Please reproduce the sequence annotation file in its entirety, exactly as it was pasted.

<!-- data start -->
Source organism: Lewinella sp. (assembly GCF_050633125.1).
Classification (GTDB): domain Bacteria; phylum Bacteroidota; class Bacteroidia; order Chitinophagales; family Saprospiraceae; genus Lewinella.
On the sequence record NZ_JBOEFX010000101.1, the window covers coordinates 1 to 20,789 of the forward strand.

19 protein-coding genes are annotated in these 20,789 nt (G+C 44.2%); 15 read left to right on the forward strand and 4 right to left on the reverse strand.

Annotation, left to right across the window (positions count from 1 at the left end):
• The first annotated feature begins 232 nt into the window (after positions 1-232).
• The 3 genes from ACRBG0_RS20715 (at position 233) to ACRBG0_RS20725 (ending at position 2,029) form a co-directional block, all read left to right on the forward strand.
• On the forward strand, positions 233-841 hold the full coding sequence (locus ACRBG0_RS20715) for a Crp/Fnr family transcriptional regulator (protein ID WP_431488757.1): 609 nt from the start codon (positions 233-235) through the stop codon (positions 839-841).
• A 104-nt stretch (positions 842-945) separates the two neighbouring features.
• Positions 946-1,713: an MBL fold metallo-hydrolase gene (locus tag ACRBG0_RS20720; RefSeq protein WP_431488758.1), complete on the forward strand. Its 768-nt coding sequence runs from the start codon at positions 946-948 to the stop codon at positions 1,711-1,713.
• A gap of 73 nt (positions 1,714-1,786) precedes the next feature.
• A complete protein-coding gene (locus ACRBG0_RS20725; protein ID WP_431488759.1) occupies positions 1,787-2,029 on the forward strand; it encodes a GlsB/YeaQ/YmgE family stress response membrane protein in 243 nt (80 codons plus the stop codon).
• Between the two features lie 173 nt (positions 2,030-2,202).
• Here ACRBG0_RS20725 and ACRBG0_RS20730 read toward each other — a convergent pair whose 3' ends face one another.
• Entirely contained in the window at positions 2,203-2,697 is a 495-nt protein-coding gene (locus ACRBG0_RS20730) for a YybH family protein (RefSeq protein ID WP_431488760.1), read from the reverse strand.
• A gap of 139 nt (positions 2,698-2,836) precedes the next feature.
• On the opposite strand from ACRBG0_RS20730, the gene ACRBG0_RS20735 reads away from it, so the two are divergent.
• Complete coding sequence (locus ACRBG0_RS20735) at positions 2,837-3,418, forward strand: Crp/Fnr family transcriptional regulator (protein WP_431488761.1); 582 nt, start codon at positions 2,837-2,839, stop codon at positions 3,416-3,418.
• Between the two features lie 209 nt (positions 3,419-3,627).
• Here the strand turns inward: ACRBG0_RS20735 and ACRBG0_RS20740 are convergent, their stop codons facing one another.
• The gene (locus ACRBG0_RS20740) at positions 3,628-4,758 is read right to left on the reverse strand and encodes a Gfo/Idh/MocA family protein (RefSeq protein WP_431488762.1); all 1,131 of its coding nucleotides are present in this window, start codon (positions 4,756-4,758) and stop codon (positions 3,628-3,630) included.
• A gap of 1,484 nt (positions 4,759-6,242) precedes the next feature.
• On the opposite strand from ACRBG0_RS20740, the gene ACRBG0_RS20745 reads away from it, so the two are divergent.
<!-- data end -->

Source organism: Lewinella sp. (assembly GCF_050633125.1).
Classification (GTDB): domain Bacteria; phylum Bacteroidota; class Bacteroidia; order Chitinophagales; family Saprospiraceae; genus Lewinella.
On the sequence record NZ_JBOEFX010000101.1, the window covers coordinates 1 to 20,789 of the forward strand.

19 protein-coding genes are annotated in these 20,789 nt (G+C 44.2%); 15 read left to right on the forward strand and 4 right to left on the reverse strand.

Annotation, left to right across the window (positions count from 1 at the left end):
• The first annotated feature begins 232 nt into the window (after positions 1-232).
• The 3 genes from ACRBG0_RS20715 (at position 233) to ACRBG0_RS20725 (ending at position 2,029) form a co-directional block, all read left to right on the forward strand.
• On the forward strand, positions 233-841 hold the full coding sequence (locus ACRBG0_RS20715) for a Crp/Fnr family transcriptional regulator (protein ID WP_431488757.1): 609 nt from the start codon (positions 233-235) through the stop codon (positions 839-841).
• A 104-nt stretch (positions 842-945) separates the two neighbouring features.
• Positions 946-1,713: an MBL fold metallo-hydrolase gene (locus tag ACRBG0_RS20720; RefSeq protein WP_431488758.1), complete on the forward strand. Its 768-nt coding sequence runs from the start codon at positions 946-948 to the stop codon at positions 1,711-1,713.
• A gap of 73 nt (positions 1,714-1,786) precedes the next feature.
• A complete protein-coding gene (locus ACRBG0_RS20725; protein ID WP_431488759.1) occupies positions 1,787-2,029 on the forward strand; it encodes a GlsB/YeaQ/YmgE family stress response membrane protein in 243 nt (80 codons plus the stop codon).
• Between the two features lie 173 nt (positions 2,030-2,202).
• Here ACRBG0_RS20725 and ACRBG0_RS20730 read toward each other — a convergent pair whose 3' ends face one another.
• Entirely contained in the window at positions 2,203-2,697 is a 495-nt protein-coding gene (locus ACRBG0_RS20730) for a YybH family protein (RefSeq protein ID WP_431488760.1), read from the reverse strand.
• A gap of 139 nt (positions 2,698-2,836) precedes the next feature.
• On the opposite strand from ACRBG0_RS20730, the gene ACRBG0_RS20735 reads away from it, so the two are divergent.
• Complete coding sequence (locus ACRBG0_RS20735) at positions 2,837-3,418, forward strand: Crp/Fnr family transcriptional regulator (protein WP_431488761.1); 582 nt, start codon at positions 2,837-2,839, stop codon at positions 3,416-3,418.
• Between the two features lie 209 nt (positions 3,419-3,627).
• Here the strand turns inward: ACRBG0_RS20735 and ACRBG0_RS20740 are convergent, their stop codons facing one another.
• The gene (locus ACRBG0_RS20740) at positions 3,628-4,758 is read right to left on the reverse strand and encodes a Gfo/Idh/MocA family protein (RefSeq protein WP_431488762.1); all 1,131 of its coding nucleotides are present in this window, start codon (positions 4,756-4,758) and stop codon (positions 3,628-3,630) included.
• A gap of 1,484 nt (positions 4,759-6,242) precedes the next feature.
• On the opposite strand from ACRBG0_RS20740, the gene ACRBG0_RS20745 reads away from it, so the two are divergent.